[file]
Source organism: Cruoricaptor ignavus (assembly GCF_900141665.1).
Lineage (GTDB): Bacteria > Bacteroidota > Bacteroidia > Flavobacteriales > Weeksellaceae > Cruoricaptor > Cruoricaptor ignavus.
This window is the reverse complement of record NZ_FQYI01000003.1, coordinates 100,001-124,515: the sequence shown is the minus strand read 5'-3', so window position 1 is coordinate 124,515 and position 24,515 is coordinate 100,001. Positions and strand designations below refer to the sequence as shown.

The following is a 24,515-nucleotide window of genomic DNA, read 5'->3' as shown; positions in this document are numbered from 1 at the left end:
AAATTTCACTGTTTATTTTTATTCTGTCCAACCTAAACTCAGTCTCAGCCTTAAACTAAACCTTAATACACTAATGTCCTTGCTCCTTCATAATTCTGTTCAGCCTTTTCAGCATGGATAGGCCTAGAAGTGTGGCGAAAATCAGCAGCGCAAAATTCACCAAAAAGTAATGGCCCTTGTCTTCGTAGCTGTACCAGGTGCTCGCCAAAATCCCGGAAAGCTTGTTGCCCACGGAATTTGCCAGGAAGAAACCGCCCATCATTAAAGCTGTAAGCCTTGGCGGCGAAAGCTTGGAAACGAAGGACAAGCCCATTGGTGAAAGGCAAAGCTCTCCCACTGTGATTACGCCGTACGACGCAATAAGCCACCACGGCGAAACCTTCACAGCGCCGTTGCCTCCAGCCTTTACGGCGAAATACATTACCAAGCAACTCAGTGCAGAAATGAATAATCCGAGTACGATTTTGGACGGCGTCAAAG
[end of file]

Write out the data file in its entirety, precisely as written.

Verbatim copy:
Source organism: Cruoricaptor ignavus (assembly GCF_900141665.1).
Lineage (GTDB): Bacteria > Bacteroidota > Bacteroidia > Flavobacteriales > Weeksellaceae > Cruoricaptor > Cruoricaptor ignavus.
This window is the reverse complement of record NZ_FQYI01000003.1, coordinates 100,001-124,515: the sequence shown is the minus strand read 5'-3', so window position 1 is coordinate 124,515 and position 24,515 is coordinate 100,001. Positions and strand designations below refer to the sequence as shown.

The following is a 24,515-nucleotide window of genomic DNA, read 5'->3' as shown; positions in this document are numbered from 1 at the left end:
AAATTTCACTGTTTATTTTTATTCTGTCCAACCTAAACTCAGTCTCAGCCTTAAACTAAACCTTAATACACTAATGTCCTTGCTCCTTCATAATTCTGTTCAGCCTTTTCAGCATGGATAGGCCTAGAAGTGTGGCGAAAATCAGCAGCGCAAAATTCACCAAAAAGTAATGGCCCTTGTCTTCGTAGCTGTACCAGGTGCTCGCCAAAATCCCGGAAAGCTTGTTGCCCACGGAATTTGCCAGGAAGAAACCGCCCATCATTAAAGCTGTAAGCCTTGGCGGCGAAAGCTTGGAAACGAAGGACAAGCCCATTGGTGAAAGGCAAAGCTCTCCCACTGTGATTACGCCGTACGACGCAATAAGCCACCACGGCGAAACCTTCACAGCGCCGTTGCCTCCAGCCTTTACGGCGAAATACATTACCAAGCAACTCAGTGCAGAAATGAATAATCCGAGTACGATTTTGGACGGCGTCAAAG